After the elimination phase, it is time to reintroduce foods rich in fermentable carbohydrates. The diet should be diversified gradually, starting with products from one group, e.g. products containing fructose. It is recommended to introduce 1 product every 3 days and gradually increase its amount. This phase usually lasts 8 to 12 weeks, sometimes specialists extend this phase to properly verify problematic products. During this stage, it is necessary to note whether any undesirable symptoms from the digestive system appeared. For this purpose, the Fitatu® app with the toilet function are best.
Stage 3 – Personalization
After the second stage, a specialist prepares recommendations based on the results obtained from the previous phase. The products that did not cause gastric problems are permanently included in the diet. The goal of personalization is to prepare a diet that limits as few product groups as possible to minimize the risk of nutrient deficiencies and reduce symptoms from the digestive system. Over time, you can try to reintroduce products that caused undesirable symptoms during the second phase to determine if they still cause IBS symptoms. It is recommended to follow a personalized diet long-term. You can read more about this in the article IBS, or irritable bowel syndrome – what to eat and what to avoid?.
Risks of long-term adherence to the low FODMAP diet
The low FODMAP diet, especially in phase 1, eliminates many product groups and should always be followed under the supervision of a qualified dietitian for a specified period. Prolonged use can lead to several adverse conditions.
The low FODMAP diet is deficient in elements like iron, carbohydrates, and dietary fiber. Prolonged iron deficiency can lead to anemia. By excluding certain types of vegetables, the diet becomes deficient in natural antioxidants such as vitamins A and C, flavonoids, or anthocyanins. Eliminating dairy and milk can result in calcium deficiency, and eliminating lactose reduces the absorption of this micronutrient from food.
Excessive weight loss
Due to the elimination of many products, the low FODMAP diet may be low in calories. Prolonged adherence to such a diet can lead to excessive weight loss and, consequently, severe malnutrition.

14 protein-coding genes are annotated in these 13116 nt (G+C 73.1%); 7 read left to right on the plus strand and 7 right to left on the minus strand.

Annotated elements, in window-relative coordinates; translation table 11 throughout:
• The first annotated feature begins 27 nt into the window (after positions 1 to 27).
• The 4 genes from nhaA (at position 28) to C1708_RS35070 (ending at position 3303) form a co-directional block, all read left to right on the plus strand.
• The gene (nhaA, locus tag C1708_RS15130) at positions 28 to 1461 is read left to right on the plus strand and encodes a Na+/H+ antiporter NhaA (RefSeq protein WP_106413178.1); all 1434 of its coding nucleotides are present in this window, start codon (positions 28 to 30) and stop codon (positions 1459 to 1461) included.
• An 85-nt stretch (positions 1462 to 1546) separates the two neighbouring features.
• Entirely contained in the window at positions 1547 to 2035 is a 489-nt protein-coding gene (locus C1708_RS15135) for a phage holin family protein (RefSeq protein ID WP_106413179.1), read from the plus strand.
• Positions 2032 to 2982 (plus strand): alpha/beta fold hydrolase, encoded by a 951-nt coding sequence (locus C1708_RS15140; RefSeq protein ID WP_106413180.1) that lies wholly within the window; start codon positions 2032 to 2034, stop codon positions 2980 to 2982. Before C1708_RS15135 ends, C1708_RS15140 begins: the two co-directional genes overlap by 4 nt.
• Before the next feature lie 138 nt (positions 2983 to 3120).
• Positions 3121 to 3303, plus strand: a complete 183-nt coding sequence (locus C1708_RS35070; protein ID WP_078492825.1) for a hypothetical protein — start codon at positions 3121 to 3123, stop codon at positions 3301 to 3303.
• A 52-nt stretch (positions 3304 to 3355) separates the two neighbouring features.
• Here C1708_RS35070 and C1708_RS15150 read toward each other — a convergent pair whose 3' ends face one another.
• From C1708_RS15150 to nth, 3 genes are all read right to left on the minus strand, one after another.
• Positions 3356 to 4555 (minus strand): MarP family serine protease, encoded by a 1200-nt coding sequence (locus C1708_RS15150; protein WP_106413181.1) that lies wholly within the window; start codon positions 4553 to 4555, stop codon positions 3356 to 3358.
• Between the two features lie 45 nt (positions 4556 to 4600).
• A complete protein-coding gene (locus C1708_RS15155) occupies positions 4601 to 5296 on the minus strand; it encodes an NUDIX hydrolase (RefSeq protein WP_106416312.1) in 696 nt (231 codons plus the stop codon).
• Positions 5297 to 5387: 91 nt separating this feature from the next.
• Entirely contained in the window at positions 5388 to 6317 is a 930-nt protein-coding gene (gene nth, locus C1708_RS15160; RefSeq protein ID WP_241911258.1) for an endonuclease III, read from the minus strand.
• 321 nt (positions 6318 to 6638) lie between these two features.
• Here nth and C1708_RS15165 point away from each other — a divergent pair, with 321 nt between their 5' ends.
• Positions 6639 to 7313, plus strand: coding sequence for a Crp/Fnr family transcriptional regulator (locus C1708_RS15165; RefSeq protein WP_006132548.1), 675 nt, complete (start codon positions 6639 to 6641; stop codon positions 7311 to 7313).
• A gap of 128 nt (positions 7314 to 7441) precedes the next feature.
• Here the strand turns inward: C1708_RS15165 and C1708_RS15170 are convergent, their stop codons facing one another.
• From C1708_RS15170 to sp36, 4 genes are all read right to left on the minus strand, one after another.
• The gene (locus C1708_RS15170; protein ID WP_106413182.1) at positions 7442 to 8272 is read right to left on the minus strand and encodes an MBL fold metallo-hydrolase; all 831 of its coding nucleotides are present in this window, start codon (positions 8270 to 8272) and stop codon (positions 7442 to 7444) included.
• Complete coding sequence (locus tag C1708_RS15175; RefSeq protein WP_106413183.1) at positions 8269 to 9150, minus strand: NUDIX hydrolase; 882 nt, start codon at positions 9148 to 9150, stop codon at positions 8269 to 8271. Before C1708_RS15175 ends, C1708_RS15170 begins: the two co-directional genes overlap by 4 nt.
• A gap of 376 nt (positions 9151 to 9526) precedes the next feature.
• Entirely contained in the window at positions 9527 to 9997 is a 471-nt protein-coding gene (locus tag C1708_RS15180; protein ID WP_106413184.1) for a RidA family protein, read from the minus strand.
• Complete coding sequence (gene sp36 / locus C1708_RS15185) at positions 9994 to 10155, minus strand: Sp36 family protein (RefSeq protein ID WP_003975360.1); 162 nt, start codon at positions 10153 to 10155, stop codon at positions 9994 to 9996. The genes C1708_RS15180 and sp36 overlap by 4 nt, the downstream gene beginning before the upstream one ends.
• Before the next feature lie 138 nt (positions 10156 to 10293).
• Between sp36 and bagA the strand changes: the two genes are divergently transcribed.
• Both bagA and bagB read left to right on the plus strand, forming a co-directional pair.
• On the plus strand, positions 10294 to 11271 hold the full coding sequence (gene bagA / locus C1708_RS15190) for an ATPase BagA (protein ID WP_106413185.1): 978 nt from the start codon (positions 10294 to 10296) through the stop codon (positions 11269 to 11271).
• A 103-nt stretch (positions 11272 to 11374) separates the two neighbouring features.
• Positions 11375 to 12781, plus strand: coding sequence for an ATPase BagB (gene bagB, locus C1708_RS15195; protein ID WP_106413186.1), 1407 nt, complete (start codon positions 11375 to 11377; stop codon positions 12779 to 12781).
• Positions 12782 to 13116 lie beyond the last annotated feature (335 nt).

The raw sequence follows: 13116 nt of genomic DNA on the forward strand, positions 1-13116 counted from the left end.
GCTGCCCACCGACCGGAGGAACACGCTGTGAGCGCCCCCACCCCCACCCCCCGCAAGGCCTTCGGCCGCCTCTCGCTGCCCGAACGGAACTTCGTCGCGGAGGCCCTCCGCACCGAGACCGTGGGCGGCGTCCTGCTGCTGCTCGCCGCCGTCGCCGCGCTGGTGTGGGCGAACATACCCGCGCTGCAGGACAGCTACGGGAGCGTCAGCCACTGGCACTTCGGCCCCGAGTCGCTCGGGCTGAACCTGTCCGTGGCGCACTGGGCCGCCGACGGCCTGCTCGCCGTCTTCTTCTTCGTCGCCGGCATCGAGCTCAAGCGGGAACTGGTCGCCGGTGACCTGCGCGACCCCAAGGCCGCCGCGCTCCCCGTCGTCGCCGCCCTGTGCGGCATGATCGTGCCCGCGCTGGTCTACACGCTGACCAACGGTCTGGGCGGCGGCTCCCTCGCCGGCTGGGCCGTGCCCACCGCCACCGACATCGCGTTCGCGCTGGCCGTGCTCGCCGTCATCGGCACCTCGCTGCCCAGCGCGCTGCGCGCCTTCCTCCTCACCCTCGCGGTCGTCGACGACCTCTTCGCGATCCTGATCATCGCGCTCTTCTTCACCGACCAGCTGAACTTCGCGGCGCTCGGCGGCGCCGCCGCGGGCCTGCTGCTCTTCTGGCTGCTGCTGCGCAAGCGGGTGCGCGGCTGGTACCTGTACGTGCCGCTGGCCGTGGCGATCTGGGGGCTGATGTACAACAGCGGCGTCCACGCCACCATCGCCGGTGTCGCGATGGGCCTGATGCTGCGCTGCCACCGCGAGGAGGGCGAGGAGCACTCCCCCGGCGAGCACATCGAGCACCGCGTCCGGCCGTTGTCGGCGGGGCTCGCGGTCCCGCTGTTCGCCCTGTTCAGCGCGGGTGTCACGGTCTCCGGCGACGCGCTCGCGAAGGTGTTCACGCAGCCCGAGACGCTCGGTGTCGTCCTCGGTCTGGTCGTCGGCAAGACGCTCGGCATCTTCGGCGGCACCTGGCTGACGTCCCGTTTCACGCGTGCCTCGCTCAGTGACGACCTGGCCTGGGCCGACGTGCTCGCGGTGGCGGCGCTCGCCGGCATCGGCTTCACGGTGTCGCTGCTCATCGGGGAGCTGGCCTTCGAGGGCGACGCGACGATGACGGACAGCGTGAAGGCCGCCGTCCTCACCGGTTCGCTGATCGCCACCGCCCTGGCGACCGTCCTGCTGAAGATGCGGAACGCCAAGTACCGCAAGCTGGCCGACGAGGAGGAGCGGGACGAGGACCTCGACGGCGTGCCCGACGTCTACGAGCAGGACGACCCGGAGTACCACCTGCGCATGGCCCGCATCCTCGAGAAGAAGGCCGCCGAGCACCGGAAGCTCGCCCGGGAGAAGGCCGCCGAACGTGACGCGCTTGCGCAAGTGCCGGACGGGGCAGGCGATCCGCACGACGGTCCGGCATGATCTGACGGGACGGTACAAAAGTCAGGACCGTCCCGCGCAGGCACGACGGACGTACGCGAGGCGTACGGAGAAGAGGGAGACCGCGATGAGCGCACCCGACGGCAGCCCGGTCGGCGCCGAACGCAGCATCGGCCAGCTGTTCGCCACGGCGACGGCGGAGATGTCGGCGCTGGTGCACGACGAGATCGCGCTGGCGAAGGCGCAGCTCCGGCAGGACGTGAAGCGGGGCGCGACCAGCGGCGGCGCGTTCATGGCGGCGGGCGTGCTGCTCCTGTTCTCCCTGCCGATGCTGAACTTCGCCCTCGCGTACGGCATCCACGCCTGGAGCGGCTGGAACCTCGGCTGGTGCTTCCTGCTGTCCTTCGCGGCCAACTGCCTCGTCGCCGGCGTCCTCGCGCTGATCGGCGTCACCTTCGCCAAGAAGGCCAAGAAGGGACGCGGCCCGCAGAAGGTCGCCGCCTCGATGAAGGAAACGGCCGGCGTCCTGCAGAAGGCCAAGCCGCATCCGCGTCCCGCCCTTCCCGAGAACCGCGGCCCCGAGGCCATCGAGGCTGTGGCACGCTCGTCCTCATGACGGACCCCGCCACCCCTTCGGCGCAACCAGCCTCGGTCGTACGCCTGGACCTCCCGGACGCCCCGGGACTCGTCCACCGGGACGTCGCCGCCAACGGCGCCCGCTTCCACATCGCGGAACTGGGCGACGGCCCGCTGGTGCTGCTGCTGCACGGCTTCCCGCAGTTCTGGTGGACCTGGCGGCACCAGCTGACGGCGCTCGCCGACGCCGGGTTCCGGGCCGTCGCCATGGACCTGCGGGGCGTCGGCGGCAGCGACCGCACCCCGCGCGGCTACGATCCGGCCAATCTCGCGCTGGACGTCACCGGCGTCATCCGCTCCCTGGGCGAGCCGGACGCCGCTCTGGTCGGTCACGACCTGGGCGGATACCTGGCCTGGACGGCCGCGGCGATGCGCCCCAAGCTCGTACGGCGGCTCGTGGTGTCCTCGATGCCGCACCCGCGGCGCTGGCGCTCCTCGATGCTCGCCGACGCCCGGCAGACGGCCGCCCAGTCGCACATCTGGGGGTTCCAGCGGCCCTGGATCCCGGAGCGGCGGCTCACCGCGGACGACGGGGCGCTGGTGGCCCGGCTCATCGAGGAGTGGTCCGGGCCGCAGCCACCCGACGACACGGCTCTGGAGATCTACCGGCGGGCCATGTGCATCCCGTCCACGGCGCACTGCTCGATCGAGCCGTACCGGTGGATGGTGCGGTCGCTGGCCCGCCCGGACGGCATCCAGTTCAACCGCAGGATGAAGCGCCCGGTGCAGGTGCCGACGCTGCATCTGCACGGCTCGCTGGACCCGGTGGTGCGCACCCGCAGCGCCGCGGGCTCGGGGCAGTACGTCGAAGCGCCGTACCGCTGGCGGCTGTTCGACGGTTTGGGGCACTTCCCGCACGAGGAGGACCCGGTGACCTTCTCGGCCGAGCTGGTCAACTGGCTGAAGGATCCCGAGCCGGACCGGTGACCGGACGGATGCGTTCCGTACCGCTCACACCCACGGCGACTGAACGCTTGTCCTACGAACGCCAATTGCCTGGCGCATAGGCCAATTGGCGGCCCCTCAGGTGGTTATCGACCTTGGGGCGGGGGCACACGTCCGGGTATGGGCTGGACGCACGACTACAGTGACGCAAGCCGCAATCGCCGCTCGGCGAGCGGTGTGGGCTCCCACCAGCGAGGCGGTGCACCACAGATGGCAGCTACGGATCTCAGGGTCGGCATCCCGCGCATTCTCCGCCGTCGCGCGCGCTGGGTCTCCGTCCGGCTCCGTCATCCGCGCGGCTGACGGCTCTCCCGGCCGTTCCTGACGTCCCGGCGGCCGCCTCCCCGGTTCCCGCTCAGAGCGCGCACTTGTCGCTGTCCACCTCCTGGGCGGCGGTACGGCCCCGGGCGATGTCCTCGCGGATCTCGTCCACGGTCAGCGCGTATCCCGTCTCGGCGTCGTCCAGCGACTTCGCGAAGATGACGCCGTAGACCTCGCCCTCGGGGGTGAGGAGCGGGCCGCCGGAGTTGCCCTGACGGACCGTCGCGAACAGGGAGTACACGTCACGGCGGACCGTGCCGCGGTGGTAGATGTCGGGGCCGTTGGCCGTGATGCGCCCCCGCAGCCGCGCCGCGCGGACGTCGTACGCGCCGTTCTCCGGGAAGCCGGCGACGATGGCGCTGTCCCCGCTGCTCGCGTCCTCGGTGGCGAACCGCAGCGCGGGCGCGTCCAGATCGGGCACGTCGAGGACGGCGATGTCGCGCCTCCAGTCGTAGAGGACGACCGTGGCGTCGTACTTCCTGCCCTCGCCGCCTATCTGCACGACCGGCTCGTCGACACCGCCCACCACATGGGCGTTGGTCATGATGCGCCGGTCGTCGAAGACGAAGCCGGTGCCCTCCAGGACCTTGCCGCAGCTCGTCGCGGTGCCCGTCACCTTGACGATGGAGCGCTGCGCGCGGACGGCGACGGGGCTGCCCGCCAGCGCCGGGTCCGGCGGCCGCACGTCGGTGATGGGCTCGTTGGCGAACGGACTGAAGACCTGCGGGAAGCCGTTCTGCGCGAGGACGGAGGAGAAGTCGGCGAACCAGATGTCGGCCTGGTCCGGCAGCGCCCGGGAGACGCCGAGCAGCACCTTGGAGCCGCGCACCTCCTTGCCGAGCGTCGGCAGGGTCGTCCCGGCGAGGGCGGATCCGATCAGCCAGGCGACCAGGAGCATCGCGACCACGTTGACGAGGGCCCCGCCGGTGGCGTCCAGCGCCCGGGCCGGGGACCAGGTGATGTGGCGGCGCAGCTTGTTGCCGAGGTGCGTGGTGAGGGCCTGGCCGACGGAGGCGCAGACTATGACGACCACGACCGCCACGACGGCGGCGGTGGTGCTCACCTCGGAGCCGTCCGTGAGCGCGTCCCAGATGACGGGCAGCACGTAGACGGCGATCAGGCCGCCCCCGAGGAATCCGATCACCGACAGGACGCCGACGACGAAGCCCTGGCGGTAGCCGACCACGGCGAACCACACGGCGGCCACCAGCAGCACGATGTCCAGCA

Changes in microbiota
Long-term exclusion of many product categories can significantly deplete the gut microbiota. The tiny bacteria living in the lower part of the digestive system, as numerous studies show, have a positive effect on our body’s health. They assist in immune processes and in digesting nutrients.
For those struggling with eating disorders, following the low FODMAP diet can trigger a relapse/exacerbation of the disease. The restrictive nature of the diet and focusing on food quantity can be risky for people with disorders like anorexia or orthorexia.
How to reduce FODMAP content — tips
Processing high-FODMAP foods can reduce the content of highly fermentable carbohydrates. People with IBS can expand their menu thanks to the following techniques:
Soaking and cooking
Galactans and fructans are water-soluble, so they are leached out during cooking and soaking and remain in the water. This effectively lowers the FODMAP content.
During the pickling process, vegetables are usually left in a special brine, which preserves them. Similar to the soaking and cooking process, soluble galactans and fructans remain in the brine.
Studies indicate that sprouting significantly reduced the FODMAP content in wheat, rye, red beans, and mung beans. This is all thanks to the enzymes released during sprouting that break down troublesome saccharides. However, not all products were positively affected by the sprouting process; the FODMAP content in chickpeas slightly increased after sprouting.
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- Bellini M, Tonarelli S, Nagy AG, Pancetti A, Costa F, Ricchiuti A, de Bortoli N, Mosca M, Marchi S, Rossi A. Low FODMAP Diet: Evidence, Doubts, and Hopes. Nutrients. 2020 Jan 4;12(1):148. doi: 10.3390/nu12010148. PMID: 31947991; PMCID: PMC7019579.
- Syed K, Iswara K. Low-FODMAP Diet. 2022 Sep 5. In: StatPearls [Internet]. Treasure Island (FL): StatPearls Publishing; 2023 Jan–. PMID: 32965895.